Next month’s theme is “Oddballs – Stories of being on the outside.” The show is April 18, 7pm, at our new location in the Olive Way Starbucks.

We did a similar theme back in 2015 called Fish Out of Water. I think enough time has gone by that we can do it again as I’m sure we’ve all been in some wonderfully uncomfortable situations since then. That’s the great and scary thing about life. There are always new ways to find out how you don’t fit in. In 2015, I wrote about what it was like growing up as the son of a Baha’i missionary in Alaska. I don’t know that I’ve felt quite as much like an outsider as that recently but I’ve definitely discovered some people and places where I didn’t fit in.

A few years ago a girlfriend left me because I was “too east coast.” I was sad, but at the same time had to laugh since I’ve never lived anywhere near the east coast. I was born and raised in Alaska and have never lived east of Washington. I guess if your mother grew up in Brooklyn, there will always be a tiny little New Yorker inside you trying to get out.

As I’m writing this, I’m thinking I probably have a story in me somewhere about being the only kid in my neighborhood who didn’t get high. I definitely missed out on some underground bonding during those years. Another part of me wants to write a story about how uncomfortable it is to be the only person I know who never had an extended family growing up. It’s always strange to me to hear friends talk about aunts and uncles, nieces and nephews, cousins and grandparents. All those relatives are theoretical for me. They’re out there somewhere but only in faded address books and anonymous DNA samples. The history of my family has only reached me through sporadic Google searches and the occasional cousin finding me through Facebook. I could be in a room with every living relative left on earth and not be able to identify a single one of them.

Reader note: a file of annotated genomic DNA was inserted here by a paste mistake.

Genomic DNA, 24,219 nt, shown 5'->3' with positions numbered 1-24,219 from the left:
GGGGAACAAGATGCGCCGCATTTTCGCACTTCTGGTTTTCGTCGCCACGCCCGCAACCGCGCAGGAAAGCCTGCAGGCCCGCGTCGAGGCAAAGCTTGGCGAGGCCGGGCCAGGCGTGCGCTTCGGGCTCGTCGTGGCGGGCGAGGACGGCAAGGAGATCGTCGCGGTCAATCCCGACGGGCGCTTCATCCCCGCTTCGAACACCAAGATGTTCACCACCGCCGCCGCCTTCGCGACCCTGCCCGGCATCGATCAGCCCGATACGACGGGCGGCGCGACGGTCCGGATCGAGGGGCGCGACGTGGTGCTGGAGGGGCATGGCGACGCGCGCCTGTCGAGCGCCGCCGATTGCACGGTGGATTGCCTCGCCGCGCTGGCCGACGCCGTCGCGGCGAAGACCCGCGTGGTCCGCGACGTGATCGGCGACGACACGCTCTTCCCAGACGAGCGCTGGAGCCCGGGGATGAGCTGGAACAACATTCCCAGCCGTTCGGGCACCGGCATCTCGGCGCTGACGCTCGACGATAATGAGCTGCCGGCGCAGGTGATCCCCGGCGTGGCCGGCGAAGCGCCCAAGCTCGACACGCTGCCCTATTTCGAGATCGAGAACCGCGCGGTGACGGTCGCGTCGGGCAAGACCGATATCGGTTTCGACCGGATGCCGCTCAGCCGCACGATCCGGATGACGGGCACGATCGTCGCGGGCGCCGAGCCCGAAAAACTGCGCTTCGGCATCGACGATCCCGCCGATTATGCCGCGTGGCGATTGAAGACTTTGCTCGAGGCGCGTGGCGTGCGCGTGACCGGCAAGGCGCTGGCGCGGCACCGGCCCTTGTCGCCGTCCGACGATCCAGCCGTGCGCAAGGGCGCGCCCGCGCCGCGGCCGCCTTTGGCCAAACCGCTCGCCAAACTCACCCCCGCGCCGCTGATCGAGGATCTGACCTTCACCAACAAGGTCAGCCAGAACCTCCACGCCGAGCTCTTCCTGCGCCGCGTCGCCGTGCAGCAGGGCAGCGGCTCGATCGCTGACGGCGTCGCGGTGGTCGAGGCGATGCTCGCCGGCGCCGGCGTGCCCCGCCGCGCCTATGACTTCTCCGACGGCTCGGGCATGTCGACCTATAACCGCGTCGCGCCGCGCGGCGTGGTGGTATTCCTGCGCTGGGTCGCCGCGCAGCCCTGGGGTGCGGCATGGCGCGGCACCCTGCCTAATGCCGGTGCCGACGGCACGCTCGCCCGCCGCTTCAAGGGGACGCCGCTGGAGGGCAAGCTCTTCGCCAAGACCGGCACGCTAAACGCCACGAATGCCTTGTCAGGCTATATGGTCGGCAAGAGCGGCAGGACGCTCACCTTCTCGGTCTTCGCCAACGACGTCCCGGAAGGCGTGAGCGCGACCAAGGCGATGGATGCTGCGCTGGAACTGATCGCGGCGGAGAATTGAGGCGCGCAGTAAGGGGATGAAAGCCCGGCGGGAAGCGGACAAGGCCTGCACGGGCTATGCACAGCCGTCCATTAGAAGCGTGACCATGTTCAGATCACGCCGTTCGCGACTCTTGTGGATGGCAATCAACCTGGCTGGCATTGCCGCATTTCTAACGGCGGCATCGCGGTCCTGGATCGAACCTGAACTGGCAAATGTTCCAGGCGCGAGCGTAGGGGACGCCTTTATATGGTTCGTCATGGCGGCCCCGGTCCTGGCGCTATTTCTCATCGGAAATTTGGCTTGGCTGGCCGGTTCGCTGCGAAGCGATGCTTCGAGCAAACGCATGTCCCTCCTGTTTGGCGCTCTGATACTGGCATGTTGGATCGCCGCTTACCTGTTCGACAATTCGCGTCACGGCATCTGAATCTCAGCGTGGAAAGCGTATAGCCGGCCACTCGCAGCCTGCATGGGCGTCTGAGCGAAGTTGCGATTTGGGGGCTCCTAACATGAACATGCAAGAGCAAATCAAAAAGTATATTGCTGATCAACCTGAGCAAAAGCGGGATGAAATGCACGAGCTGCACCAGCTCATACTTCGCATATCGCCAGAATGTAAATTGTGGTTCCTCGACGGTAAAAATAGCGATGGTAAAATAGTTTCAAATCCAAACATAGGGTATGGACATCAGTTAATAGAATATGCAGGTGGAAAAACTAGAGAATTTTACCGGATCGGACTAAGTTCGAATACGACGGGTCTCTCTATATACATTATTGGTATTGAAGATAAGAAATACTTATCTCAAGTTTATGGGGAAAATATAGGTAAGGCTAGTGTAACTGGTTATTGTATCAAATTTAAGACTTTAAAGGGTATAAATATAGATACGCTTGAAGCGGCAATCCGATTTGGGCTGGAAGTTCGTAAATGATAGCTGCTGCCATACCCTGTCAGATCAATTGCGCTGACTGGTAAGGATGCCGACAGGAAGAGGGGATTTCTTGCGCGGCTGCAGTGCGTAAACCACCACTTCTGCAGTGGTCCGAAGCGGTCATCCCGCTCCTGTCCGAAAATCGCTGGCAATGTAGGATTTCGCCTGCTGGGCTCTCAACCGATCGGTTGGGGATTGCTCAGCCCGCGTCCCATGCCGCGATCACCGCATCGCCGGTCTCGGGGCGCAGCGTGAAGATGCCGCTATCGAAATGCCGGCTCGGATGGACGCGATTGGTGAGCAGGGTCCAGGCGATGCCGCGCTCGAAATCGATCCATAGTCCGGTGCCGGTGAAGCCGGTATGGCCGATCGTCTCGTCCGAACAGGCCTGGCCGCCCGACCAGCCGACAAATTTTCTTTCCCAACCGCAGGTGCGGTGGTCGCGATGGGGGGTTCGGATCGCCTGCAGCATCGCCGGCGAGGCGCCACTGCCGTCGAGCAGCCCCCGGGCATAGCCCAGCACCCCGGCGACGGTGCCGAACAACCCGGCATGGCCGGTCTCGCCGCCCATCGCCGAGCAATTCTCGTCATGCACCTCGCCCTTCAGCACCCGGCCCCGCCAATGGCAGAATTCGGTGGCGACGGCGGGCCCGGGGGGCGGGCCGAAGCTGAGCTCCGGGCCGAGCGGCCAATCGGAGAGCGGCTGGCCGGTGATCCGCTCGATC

Sometimes I feel like I’m living in a Ray Bradbury story. Often, when I leave my apartment I feel like I’m stepping out of a rocket ship that just landed on a forgotten planet. I might make friends with some blue tentacled space monkeys, but to them, I’ll always be the guy from earth who crashed in their crater and made the best of it.

But that’s the kind of story we’re looking for. Bring a story about a time when you didn’t fit in. It could be the first time you realized you were different from everyone around you or it could from later in life when you found yourself suddenly alone in a sea of other humans who didn’t understand you. What made you realize you were different? How did you deal with it? How do you feel about it now?

Remember to practice your story on friends, and time yourself to make sure it’s under 8 minutes. Keep it clean and make sure it has a beginning, middle, and end. Here are the rules and guidelines in case you haven’t read them in a while.

https://freshgroundstories.com/2013/01/22/storytelling-rules-and-guidelines/

I change them occasionally so it’s good to review them now and then.

The link below leads you to a great monthly workshop if you want to get some feedback on your story. It’s low-key, casual, and free. What more could you ask for?

https://www.meetup.com/Fresh-Ground-Stories-Storytelling-Workshop/

See you all on the 18th at the Olive Way Starbucks!
1600 E Olive Way Seattle, WA 98102

Paul
freshgroundstories@gmail.com

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